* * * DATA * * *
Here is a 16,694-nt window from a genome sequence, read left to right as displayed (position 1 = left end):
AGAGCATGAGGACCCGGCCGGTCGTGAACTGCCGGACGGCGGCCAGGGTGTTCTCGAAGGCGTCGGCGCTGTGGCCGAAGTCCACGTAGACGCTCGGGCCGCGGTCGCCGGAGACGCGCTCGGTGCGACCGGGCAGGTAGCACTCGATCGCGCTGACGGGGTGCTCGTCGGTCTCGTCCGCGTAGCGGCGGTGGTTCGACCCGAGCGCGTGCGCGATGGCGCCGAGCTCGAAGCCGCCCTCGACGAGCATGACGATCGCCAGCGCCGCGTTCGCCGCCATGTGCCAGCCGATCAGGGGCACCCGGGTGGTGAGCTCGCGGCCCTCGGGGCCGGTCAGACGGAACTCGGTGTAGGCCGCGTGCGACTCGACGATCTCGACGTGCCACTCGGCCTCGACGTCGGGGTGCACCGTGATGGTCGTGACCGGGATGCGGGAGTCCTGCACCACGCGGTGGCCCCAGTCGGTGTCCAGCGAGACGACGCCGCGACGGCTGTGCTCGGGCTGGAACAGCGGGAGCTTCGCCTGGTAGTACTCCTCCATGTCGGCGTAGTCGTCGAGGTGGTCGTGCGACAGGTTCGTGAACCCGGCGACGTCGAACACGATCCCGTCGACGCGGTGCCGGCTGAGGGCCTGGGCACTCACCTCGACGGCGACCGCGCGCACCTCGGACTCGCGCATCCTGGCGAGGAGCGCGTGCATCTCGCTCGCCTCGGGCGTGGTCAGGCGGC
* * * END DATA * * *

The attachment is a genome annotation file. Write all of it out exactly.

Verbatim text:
Here is a 16,694-nt window from a genome sequence, read left to right as displayed (position 1 = left end):
AGAGCATGAGGACCCGGCCGGTCGTGAACTGCCGGACGGCGGCCAGGGTGTTCTCGAAGGCGTCGGCGCTGTGGCCGAAGTCCACGTAGACGCTCGGGCCGCGGTCGCCGGAGACGCGCTCGGTGCGACCGGGCAGGTAGCACTCGATCGCGCTGACGGGGTGCTCGTCGGTCTCGTCCGCGTAGCGGCGGTGGTTCGACCCGAGCGCGTGCGCGATGGCGCCGAGCTCGAAGCCGCCCTCGACGAGCATGACGATCGCCAGCGCCGCGTTCGCCGCCATGTGCCAGCCGATCAGGGGCACCCGGGTGGTGAGCTCGCGGCCCTCGGGGCCGGTCAGACGGAACTCGGTGTAGGCCGCGTGCGACTCGACGATCTCGACGTGCCACTCGGCCTCGACGTCGGGGTGCACCGTGATGGTCGTGACCGGGATGCGGGAGTCCTGCACCACGCGGTGGCCCCAGTCGGTGTCCAGCGAGACGACGCCGCGACGGCTGTGCTCGGGCTGGAACAGCGGGAGCTTCGCCTGGTAGTACTCCTCCATGTCGGCGTAGTCGTCGAGGTGGTCGTGCGACAGGTTCGTGAACCCGGCGACGTCGAACACGATCCCGTCGACGCGGTGCCGGCTGAGGGCCTGGGCACTCACCTCGACGGCGACCGCGCGCACCTCGGACTCGCGCATCCTGGCGAGGAGCGCGTGCATCTCGCTCGCCTCGGGCGTGGTCAGGCGGC